Chain Stitch Tension Part II
I've been working the Shawlette in Chains by Kristin Omdahl from Crocheted Gifts by Kim Werker. Here are a few more tips:
For the first tip, I drew from a quilting technique called, actually, chain piecing. You use it to sew together a series of shapes. After sewing together two pieces of fabric, you slide the next two under without cutting the thread. When you're done, you simply cut the threads between each set of fabric. Quilted chain piecing looks like this.
This is how this translates to this project:
When making the central triple sections, I leave them linked. So rather than cutting the yarn after each section, I move on to make the next section, leaving yarn for two tails to weave in. This makes it easy to tell top from bottom and keeps all the rascals in the same place (before I settled on this method, the smaller segments kept flying off my workspace onto the floor).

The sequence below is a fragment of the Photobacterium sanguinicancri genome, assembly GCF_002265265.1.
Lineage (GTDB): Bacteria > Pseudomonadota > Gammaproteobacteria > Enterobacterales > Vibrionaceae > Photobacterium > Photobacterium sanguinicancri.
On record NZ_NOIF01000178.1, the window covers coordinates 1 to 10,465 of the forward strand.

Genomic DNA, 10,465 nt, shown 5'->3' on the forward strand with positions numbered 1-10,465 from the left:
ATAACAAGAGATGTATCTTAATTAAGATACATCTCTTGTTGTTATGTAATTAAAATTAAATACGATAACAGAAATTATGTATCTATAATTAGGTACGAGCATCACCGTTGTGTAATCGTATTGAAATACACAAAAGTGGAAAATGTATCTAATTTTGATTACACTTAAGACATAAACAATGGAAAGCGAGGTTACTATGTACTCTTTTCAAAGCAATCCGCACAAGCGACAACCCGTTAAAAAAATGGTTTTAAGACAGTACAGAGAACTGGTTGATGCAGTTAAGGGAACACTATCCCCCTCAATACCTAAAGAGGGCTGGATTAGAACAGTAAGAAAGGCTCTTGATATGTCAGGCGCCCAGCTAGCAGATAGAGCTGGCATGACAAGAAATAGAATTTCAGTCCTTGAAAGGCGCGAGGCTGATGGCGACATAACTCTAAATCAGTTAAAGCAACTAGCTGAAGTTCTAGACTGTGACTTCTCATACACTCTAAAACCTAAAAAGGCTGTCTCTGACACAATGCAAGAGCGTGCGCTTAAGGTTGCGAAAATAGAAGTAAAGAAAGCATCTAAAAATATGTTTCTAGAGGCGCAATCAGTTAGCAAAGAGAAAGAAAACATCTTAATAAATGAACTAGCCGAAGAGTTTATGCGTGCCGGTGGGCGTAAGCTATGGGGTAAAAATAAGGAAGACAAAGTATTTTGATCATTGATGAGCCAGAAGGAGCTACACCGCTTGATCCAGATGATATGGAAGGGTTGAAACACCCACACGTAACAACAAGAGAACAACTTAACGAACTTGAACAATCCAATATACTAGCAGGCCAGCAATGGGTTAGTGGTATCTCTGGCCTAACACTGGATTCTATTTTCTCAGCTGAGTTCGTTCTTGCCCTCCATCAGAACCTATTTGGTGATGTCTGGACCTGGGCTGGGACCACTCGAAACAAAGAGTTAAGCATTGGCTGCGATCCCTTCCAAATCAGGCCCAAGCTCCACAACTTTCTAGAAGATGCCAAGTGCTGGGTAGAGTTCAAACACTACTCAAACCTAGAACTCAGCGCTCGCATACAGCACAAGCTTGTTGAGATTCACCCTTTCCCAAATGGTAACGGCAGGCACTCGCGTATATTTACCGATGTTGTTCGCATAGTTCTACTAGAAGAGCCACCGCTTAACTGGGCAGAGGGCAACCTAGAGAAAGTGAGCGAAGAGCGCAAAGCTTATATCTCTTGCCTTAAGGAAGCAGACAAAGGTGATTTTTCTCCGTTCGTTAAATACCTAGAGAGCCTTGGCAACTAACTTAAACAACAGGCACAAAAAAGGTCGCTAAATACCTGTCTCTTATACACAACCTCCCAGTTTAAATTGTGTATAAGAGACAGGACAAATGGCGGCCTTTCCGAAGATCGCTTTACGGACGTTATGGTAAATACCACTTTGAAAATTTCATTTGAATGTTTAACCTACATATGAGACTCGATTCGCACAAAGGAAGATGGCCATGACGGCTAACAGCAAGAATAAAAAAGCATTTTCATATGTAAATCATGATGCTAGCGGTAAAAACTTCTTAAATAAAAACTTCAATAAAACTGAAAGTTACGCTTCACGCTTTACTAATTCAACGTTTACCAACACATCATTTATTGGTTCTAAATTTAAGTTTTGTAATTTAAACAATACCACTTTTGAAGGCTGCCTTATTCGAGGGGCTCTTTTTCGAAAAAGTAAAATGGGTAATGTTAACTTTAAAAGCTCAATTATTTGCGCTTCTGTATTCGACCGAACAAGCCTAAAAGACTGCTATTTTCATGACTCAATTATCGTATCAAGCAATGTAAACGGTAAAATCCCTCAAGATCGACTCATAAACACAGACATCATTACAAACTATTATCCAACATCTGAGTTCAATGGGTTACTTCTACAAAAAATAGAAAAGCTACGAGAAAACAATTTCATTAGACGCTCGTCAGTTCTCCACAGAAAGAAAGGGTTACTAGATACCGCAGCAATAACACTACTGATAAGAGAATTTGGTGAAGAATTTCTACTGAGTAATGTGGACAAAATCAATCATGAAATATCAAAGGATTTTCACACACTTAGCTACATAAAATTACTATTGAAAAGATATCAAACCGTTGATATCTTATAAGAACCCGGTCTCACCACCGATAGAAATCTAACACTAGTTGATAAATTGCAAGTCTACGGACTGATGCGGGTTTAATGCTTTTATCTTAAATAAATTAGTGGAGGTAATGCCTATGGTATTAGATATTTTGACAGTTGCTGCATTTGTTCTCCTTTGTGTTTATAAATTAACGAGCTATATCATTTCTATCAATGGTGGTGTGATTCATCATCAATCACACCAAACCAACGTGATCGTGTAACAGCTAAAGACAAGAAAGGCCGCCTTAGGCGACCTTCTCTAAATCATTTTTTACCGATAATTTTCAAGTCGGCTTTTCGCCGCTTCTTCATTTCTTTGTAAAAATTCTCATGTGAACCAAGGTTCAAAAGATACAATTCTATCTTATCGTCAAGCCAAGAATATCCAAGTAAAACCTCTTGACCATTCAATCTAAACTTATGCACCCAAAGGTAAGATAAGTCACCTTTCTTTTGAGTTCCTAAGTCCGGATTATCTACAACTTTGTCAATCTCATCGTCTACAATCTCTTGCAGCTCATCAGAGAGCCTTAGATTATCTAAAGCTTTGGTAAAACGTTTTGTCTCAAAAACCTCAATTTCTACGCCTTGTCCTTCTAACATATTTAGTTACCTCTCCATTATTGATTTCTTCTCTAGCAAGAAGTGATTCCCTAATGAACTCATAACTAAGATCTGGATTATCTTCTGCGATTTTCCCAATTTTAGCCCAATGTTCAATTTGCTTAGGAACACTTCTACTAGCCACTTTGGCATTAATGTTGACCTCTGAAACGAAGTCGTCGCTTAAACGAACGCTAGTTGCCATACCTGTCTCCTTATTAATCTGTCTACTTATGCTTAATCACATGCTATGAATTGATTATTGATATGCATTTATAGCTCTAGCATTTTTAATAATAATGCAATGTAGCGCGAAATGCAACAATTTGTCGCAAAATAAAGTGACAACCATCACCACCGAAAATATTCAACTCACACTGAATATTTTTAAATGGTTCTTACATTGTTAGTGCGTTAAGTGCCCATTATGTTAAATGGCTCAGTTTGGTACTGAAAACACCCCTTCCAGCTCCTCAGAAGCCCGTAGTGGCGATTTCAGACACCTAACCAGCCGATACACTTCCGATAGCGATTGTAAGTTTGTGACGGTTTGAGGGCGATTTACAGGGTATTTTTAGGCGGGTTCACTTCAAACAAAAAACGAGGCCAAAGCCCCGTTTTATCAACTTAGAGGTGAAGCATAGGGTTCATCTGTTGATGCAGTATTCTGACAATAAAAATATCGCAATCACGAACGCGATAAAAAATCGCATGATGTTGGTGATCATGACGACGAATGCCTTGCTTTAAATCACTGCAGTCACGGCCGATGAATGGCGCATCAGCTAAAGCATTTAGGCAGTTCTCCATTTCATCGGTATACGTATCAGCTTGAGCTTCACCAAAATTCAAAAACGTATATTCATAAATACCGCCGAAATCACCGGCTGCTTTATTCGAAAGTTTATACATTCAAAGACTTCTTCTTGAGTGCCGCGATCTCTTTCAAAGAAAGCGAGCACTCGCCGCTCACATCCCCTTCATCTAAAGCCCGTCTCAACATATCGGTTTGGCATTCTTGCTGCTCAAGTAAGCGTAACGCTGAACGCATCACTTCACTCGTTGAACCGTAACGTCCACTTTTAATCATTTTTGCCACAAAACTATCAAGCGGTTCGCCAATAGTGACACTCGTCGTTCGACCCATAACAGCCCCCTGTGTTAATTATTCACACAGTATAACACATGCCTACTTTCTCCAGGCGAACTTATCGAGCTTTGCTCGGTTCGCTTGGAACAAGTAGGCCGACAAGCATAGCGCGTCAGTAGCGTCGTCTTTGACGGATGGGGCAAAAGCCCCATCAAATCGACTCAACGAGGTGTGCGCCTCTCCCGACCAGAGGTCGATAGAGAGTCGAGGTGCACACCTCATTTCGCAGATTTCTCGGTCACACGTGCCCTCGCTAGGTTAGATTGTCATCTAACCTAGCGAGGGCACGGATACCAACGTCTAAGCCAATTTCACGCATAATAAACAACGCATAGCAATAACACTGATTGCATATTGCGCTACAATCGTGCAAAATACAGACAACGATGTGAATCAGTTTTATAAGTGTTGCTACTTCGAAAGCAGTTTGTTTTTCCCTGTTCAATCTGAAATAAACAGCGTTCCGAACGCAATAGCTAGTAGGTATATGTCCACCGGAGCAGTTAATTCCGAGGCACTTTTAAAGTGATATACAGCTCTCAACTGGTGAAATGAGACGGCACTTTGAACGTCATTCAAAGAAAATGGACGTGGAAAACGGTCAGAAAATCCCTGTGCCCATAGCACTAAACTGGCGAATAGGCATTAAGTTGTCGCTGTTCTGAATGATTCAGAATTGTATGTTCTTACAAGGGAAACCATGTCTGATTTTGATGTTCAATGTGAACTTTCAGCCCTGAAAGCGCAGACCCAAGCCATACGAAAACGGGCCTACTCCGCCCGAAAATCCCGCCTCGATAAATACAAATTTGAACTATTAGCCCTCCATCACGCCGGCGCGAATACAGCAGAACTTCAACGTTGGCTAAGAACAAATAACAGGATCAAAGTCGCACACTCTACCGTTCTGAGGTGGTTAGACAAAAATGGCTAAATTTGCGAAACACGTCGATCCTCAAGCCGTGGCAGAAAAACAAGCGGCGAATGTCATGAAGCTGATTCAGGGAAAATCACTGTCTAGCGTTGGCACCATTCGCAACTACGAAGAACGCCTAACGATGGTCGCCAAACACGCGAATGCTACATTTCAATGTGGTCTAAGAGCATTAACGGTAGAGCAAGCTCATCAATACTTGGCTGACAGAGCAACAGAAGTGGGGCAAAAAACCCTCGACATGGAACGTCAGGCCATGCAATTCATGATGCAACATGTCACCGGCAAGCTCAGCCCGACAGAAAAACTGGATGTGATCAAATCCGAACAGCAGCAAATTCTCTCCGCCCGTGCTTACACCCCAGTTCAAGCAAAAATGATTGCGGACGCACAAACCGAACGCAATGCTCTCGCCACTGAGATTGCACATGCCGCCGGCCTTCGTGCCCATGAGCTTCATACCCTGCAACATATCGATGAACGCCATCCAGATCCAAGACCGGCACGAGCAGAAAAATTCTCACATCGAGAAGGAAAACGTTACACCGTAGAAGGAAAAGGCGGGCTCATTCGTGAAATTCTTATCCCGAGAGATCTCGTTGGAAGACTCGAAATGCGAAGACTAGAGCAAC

A couple more tips:
> When you cut the segments to chain them together, go ahead and weave in the ends. They will drive you nuts if you try to chain together with the little ends flapping around. Also, do yourself a favor and weave in the ends after you connect each segment. If you leave the many ends until you finish the shawlette, you might be tempted to leave them and just call them fringe.
> Before connecting the segments with chains, be sure to take a look so you know top from bottom: the top fans out; the bottom is pointed. Also take a second to be sure that you connect to the outer loop, rather than one of the inner loops or you will lose the pretty openness of the chain segments (guess how I know this).